Spring has sprung and Easter arrived to celebrate new life, and for Christians – the new life you received when you accepted the very Easter story. His story in history is what gives us joy unspeakable.
I celebrated the day without the kiddos (it was their dad’s weekend, you know). Following a morning of worship celebration at church, I went with friends to a dynamic 2 hour drama of the Resurrection of Christ in Radford that night. The day was full and the focus was obvious.
It is tough when you have to celebrate some of the holidays without your children being there. I know. I get it. But making the most of your holiday, even when you are alone, is where you have to focus your time, your energy, and your planning.
It can be so easy to let yourself get caught up in the gloomy, oh-my-life-stinks mode. But how much more enjoyable it could be if you would just refute that mode and with intentionality make the choice to fill your day with friends and things you enjoy.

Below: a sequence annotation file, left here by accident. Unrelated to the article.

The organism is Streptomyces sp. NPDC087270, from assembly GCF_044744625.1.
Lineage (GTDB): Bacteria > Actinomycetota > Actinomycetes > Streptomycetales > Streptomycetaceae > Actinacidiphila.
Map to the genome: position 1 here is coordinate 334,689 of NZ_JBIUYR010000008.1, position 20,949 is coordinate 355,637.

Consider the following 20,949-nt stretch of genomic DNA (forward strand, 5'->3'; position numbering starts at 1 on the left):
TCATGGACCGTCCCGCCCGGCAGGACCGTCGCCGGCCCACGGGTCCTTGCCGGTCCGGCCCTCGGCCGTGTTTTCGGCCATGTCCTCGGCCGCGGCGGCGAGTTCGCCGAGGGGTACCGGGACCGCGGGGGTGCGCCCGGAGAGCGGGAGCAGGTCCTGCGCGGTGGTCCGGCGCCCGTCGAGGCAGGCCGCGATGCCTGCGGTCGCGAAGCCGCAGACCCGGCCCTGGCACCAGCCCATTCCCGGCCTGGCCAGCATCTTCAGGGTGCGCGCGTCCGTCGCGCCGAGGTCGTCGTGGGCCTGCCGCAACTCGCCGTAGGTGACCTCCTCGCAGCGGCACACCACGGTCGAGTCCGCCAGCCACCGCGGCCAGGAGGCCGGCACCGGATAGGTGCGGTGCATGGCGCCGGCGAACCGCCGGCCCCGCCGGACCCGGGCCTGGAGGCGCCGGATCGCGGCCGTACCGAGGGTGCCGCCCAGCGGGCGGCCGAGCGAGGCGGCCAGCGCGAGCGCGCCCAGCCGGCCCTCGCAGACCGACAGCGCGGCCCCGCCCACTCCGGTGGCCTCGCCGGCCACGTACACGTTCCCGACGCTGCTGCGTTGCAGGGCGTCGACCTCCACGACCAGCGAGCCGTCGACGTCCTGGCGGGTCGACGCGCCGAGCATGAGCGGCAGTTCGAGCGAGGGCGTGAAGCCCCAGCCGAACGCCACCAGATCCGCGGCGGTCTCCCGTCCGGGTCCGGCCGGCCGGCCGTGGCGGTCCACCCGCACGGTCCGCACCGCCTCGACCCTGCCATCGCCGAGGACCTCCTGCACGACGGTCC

- Plan a special time to celebrate with the children on a different day than the holiday falls, if they will be “visiting” on the holiday itself.
- Make the tradition and fun be about the holiday season – not just the specific day. Spread out the celebrating so it falls on more than one day during the season.
- In advance, contact friends and make plans for the day when the children will be away. Plan a meal with friends or family, an outing, or plan to join them in their family time.
These are just a few simple ideas to keep yourself from focusing on the negative when you have time on your hands without the children, especially during a holiday.
It’s normal to think about them, wishing they were near. But just think, when they are off to college and doing their own thing on holidays throughout the year, you will be this much more prepared for it.
For some of us, those college days are closer than we like to think about.